The great Shankaracharya realizing this weak point in the theory of maya and to counteract the evil divided the whole department of life into two parts – actual or Parmarthic and work-a-day or Vyavaharik. He enunciated that from the ultimate standpoint world is unsubstantial or illusory but for all practical purposes it is real. He hoped that this proviso would provide man with sufficient motive power to work. But the remedy proved as fatal as the disease. Suppositions are a weak support to solid actions. The feeling of Parmarthic or actual nothingness lingered behind the supposed reality of the world, and we never made that serious progress which is the outcome of faith in the reality of life.
◼️The Glorious Past◼️
If we look at the past of India we are amazed at the progress which was made. Such a glorious past was never in the fate of any nation. Even the remnants of the past glory are dazzling enough. The grand buildings of which a few pieces are brought to light now and then, through excavations, show that marvellous must have been the Indian architecture. Ancient Indian art and ancient Indian literature are such as any nation can be proud of. Their linguistic achievements are simply wonderful. Where is a language more perfect than Sanskrit? Then while other civilizations nave crumbled to pieces at slight cataclysms, the civilization of India has stood a test. It has defied the wildest storms. It has survived the most violent shocks.
◼️Living Vedic Philosophy◼️
How is all this possible? Had the Indians been ever pessimistic as dreaming, as illusion-struck, as they have been for during the past few centuries, such achievements would have been simply out of question? Their conception of life must have been bolder and more lively and in order to provide them with a substantial incentive to go forward. Mere dreamers could not have achieved so much.
We would first look to the Vedas, the books that can safely be our postulated fountain head of all religious life of India.
The one thing that strikes us most is that the Vedic prayers are superbly realistic. Pessimism is conspicuous by its absence. And if there is a tinge any where, it is remarkably insignificant. No where has it been hinted that life is nothing. Long fellow's 'Life is real, life is earnest' reflects Vedism more than Christianity. The famous verse of the Yajur Veda which every Arya is enjoined to recite both morning and evening, testifies to this -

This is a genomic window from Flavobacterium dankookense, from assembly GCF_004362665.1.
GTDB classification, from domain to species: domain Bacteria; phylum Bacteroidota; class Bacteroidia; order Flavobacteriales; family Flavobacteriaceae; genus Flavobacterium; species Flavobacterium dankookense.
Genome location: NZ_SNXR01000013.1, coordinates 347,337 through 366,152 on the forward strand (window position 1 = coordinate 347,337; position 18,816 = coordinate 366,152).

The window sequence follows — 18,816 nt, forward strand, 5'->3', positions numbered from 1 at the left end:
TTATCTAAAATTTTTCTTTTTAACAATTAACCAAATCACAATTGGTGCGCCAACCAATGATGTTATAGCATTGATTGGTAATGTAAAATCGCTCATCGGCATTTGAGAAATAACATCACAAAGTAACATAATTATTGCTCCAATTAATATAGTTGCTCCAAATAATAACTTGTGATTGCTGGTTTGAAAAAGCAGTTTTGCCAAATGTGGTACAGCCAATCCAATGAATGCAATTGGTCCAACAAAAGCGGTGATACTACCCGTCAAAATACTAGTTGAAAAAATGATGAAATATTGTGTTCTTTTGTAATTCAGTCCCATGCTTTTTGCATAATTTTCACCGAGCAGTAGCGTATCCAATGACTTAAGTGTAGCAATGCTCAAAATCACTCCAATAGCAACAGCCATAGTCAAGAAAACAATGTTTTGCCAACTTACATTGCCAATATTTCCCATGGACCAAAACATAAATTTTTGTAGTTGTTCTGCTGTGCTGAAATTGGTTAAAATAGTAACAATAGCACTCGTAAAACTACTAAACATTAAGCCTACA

🔥तच्चक्षुर्देवहितं पुरस्ताच्छुकमुच्चरत्। पश्येम शरदः शतं जीवेम शरदः शतं शृणुयाम शरदः शतं बवाम शरदः शतमदीनाः स्याम शरदः शतं भूयश्च शरदः शतात्॥ - Yajur Veda : 36.24
That great eye (God) has already placed in our being a potentiality or seed-power (शुक्रम्). May we see a hundred years! May we hear the (Vedas) a hundred years! May we preach a hundred years! May we live free (अदीनाः) a hundred years! Aye several centuries.
Pessimism can not stand before such hopeful prayers. A prayer for a full century of healthy and useful years of life has charms of its own. Who will like to remain in dream for a hundred years? Who will like to stay in a world which is all pain, all misery, all afflictions, even for a day? Is it not a dire insult to the great Maker to call the world ugly, painful and bad? What would you think of a watch-maker if he produces a frail, useless and ugly watch? And what will you think of the great God whose work is alleged to be so bad? The Vedas speak in a quite different strain -
🔥यो अदधाज्ज्योतिषि ज्योतिरन्तर्यों असृजन्मधुना से मधूनि।
अध प्रियं शूषमिन्द्राय मन्म ब्रह्मकृतो बृहदुक्थादवाचि॥
- Rig Veda : 10.54.6
To that God are offered these sweet prayers by the divinely inspired devotee, Who puts light into bright things and who created sweet things bleat with sweetness?
How bright! How sweet!
🔥यस्येमे हिमवन्तो महित्वा यस्य समुद्रं रसया सहाहुः।
यस्येमाः प्रदिशो यस्य बाहू कस्मै देवाय हविषा विधेम॥
- Rig Veda : 10.121.4
Unto that Great God alone shall we offer prayers? Whose are these high snow covered mountains; Whose is called the Ocean with its water; Whose are these directions; and Whose are these arms (of men representing strength).
🔥मा नो हिंसीज्जनिता यः पृथिव्या यो वा दिवं सत्यधर्मा जजान।
यश्चापश्चन्द्रा बृहतीर्जजान कस्मै देवाय हविषा विधेम॥
- Rig Veda : 10.121.9